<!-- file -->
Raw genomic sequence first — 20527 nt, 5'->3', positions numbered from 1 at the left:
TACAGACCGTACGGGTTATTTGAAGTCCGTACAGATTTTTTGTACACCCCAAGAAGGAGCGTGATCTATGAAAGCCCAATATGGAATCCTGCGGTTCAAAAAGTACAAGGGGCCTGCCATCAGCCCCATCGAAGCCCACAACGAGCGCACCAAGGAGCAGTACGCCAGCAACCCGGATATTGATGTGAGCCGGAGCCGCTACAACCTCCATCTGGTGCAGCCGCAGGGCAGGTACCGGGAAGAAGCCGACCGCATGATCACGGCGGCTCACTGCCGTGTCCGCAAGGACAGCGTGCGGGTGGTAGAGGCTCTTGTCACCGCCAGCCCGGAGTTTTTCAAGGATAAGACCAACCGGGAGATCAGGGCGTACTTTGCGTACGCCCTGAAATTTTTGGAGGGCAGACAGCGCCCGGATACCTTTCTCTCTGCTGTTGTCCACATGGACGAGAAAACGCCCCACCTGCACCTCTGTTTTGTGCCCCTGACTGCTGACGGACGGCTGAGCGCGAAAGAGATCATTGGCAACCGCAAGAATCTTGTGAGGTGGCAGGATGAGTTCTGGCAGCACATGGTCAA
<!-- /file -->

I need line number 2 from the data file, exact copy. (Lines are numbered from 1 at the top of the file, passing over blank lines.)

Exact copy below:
TACAGACCGTACGGGTTATTTGAAGTCCGTACAGATTTTTTGTACACCCCAAGAAGGAGCGTGATCTATGAAAGCCCAATATGGAATCCTGCGGTTCAAAAAGTACAAGGGGCCTGCCATCAGCCCCATCGAAGCCCACAACGAGCGCACCAAGGAGCAGTACGCCAGCAACCCGGATATTGATGTGAGCCGGAGCCGCTACAACCTCCATCTGGTGCAGCCGCAGGGCAGGTACCGGGAAGAAGCCGACCGCATGATCACGGCGGCTCACTGCCGTGTCCGCAAGGACAGCGTGCGGGTGGTAGAGGCTCTTGTCACCGCCAGCCCGGAGTTTTTCAAGGATAAGACCAACCGGGAGATCAGGGCGTACTTTGCGTACGCCCTGAAATTTTTGGAGGGCAGACAGCGCCCGGATACCTTTCTCTCTGCTGTTGTCCACATGGACGAGAAAACGCCCCACCTGCACCTCTGTTTTGTGCCCCTGACTGCTGACGGACGGCTGAGCGCGAAAGAGATCATTGGCAACCGCAAGAATCTTGTGAGGTGGCAGGATGAGTTCTGGCAGCACATGGTCAA